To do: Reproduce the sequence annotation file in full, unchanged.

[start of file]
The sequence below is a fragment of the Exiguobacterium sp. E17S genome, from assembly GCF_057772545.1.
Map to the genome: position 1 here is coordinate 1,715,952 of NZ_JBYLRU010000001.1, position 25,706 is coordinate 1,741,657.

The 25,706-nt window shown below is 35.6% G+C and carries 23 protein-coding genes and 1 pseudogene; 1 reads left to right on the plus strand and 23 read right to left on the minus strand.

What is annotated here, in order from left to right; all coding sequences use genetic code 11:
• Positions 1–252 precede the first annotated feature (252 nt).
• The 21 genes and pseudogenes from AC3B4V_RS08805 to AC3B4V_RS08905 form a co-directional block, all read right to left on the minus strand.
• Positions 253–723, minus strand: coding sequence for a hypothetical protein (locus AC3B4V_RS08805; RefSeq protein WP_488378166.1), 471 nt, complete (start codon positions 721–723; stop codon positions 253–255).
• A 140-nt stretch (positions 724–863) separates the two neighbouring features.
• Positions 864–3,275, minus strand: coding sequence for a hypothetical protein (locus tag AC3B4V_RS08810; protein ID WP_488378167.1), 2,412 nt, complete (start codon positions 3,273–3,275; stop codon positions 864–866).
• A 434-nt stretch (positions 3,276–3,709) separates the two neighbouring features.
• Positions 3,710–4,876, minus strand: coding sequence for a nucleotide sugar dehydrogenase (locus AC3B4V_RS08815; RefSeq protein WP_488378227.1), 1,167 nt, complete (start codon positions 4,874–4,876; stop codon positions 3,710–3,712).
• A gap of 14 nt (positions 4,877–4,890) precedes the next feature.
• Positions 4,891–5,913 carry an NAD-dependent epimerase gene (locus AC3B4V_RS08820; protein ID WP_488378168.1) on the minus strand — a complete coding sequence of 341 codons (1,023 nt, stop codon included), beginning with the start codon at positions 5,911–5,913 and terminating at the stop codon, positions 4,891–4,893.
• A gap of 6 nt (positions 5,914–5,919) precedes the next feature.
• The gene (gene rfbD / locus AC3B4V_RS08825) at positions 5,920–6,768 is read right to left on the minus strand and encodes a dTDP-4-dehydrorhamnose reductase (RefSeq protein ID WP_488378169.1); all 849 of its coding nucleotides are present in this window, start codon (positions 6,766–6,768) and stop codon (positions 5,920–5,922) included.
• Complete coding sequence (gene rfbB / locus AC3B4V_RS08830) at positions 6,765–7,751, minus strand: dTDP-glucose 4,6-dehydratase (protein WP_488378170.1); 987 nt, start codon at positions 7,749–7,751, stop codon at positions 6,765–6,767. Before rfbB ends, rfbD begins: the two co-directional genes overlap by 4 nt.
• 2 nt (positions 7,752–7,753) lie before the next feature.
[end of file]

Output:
The sequence below is a fragment of the Exiguobacterium sp. E17S genome, from assembly GCF_057772545.1.
Map to the genome: position 1 here is coordinate 1,715,952 of NZ_JBYLRU010000001.1, position 25,706 is coordinate 1,741,657.

The 25,706-nt window shown below is 35.6% G+C and carries 23 protein-coding genes and 1 pseudogene; 1 reads left to right on the plus strand and 23 read right to left on the minus strand.

What is annotated here, in order from left to right; all coding sequences use genetic code 11:
• Positions 1–252 precede the first annotated feature (252 nt).
• The 21 genes and pseudogenes from AC3B4V_RS08805 to AC3B4V_RS08905 form a co-directional block, all read right to left on the minus strand.
• Positions 253–723, minus strand: coding sequence for a hypothetical protein (locus AC3B4V_RS08805; RefSeq protein WP_488378166.1), 471 nt, complete (start codon positions 721–723; stop codon positions 253–255).
• A 140-nt stretch (positions 724–863) separates the two neighbouring features.
• Positions 864–3,275, minus strand: coding sequence for a hypothetical protein (locus tag AC3B4V_RS08810; protein ID WP_488378167.1), 2,412 nt, complete (start codon positions 3,273–3,275; stop codon positions 864–866).
• A 434-nt stretch (positions 3,276–3,709) separates the two neighbouring features.
• Positions 3,710–4,876, minus strand: coding sequence for a nucleotide sugar dehydrogenase (locus AC3B4V_RS08815; RefSeq protein WP_488378227.1), 1,167 nt, complete (start codon positions 4,874–4,876; stop codon positions 3,710–3,712).
• A gap of 14 nt (positions 4,877–4,890) precedes the next feature.
• Positions 4,891–5,913 carry an NAD-dependent epimerase gene (locus AC3B4V_RS08820; protein ID WP_488378168.1) on the minus strand — a complete coding sequence of 341 codons (1,023 nt, stop codon included), beginning with the start codon at positions 5,911–5,913 and terminating at the stop codon, positions 4,891–4,893.
• A gap of 6 nt (positions 5,914–5,919) precedes the next feature.
• The gene (gene rfbD / locus AC3B4V_RS08825) at positions 5,920–6,768 is read right to left on the minus strand and encodes a dTDP-4-dehydrorhamnose reductase (RefSeq protein ID WP_488378169.1); all 849 of its coding nucleotides are present in this window, start codon (positions 6,766–6,768) and stop codon (positions 5,920–5,922) included.
• Complete coding sequence (gene rfbB / locus AC3B4V_RS08830) at positions 6,765–7,751, minus strand: dTDP-glucose 4,6-dehydratase (protein WP_488378170.1); 987 nt, start codon at positions 7,749–7,751, stop codon at positions 6,765–6,767. Before rfbB ends, rfbD begins: the two co-directional genes overlap by 4 nt.
• 2 nt (positions 7,752–7,753) lie before the next feature.